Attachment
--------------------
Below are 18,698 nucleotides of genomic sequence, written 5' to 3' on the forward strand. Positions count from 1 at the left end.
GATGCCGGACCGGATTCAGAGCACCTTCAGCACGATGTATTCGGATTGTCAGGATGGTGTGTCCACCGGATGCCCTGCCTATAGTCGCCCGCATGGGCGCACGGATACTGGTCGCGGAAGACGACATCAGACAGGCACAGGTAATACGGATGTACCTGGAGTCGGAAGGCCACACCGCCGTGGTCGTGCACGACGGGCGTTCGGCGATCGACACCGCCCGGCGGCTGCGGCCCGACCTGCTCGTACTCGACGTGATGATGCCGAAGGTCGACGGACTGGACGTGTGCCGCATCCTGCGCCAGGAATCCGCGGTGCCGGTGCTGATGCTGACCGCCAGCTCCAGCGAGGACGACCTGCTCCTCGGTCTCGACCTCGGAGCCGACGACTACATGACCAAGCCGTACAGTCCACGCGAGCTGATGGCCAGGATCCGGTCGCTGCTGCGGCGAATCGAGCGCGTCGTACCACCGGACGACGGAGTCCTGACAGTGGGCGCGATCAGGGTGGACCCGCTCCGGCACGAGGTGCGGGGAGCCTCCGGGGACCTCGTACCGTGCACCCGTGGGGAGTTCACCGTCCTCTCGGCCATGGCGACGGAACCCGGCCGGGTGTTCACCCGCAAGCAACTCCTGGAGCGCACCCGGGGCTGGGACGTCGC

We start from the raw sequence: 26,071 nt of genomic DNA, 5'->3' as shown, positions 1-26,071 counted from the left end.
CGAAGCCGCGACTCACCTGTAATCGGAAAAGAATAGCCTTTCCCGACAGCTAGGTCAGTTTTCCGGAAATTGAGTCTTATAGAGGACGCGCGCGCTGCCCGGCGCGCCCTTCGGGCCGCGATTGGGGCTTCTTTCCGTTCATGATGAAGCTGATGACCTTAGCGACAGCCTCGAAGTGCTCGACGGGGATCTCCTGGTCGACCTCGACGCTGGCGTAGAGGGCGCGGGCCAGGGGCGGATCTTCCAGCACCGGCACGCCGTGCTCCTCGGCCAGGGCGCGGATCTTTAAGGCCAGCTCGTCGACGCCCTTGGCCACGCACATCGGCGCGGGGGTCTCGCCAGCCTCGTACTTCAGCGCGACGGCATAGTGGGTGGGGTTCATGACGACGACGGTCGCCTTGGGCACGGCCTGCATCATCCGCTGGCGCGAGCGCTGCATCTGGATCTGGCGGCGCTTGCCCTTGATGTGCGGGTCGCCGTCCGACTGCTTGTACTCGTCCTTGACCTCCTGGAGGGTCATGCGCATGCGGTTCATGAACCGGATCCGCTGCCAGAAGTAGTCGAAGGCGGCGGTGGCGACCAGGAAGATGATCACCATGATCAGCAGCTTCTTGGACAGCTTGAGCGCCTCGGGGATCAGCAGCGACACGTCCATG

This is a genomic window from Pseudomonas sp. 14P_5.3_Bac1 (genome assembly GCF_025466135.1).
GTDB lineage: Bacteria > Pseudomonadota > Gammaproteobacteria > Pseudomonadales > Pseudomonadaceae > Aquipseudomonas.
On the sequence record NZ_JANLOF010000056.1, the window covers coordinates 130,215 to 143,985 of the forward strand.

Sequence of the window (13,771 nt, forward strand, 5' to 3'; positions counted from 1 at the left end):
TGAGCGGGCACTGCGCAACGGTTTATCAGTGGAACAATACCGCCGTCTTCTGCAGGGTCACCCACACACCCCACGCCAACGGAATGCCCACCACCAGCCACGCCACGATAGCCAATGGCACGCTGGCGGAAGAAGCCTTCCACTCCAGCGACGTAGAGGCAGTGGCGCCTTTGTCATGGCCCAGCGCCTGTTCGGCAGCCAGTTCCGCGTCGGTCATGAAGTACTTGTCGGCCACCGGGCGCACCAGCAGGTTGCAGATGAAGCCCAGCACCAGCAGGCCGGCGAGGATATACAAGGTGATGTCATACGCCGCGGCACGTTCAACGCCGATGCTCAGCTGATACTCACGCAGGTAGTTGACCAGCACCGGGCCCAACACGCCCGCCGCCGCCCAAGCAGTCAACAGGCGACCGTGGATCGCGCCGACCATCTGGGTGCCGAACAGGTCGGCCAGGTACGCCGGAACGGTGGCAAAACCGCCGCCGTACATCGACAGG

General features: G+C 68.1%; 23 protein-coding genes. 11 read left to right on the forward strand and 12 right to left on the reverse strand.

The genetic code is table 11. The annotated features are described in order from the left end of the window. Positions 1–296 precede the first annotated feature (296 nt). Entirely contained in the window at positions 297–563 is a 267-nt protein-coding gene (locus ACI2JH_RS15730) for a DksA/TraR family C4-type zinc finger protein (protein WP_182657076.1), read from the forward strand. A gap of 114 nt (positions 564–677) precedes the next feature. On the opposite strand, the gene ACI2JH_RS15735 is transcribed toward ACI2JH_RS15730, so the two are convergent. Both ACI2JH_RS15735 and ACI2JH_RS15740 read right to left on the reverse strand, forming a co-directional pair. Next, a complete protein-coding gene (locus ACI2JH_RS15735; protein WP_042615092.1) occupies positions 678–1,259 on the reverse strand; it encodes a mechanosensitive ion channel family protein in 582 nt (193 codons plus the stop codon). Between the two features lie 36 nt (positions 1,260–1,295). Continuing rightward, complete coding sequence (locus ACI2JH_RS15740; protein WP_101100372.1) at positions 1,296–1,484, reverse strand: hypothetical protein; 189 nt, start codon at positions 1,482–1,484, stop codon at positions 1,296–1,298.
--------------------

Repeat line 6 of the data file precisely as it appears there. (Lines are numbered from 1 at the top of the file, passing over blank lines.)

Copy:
GTDB lineage: Bacteria > Pseudomonadota > Gammaproteobacteria > Pseudomonadales > Pseudomonadaceae > Aquipseudomonas.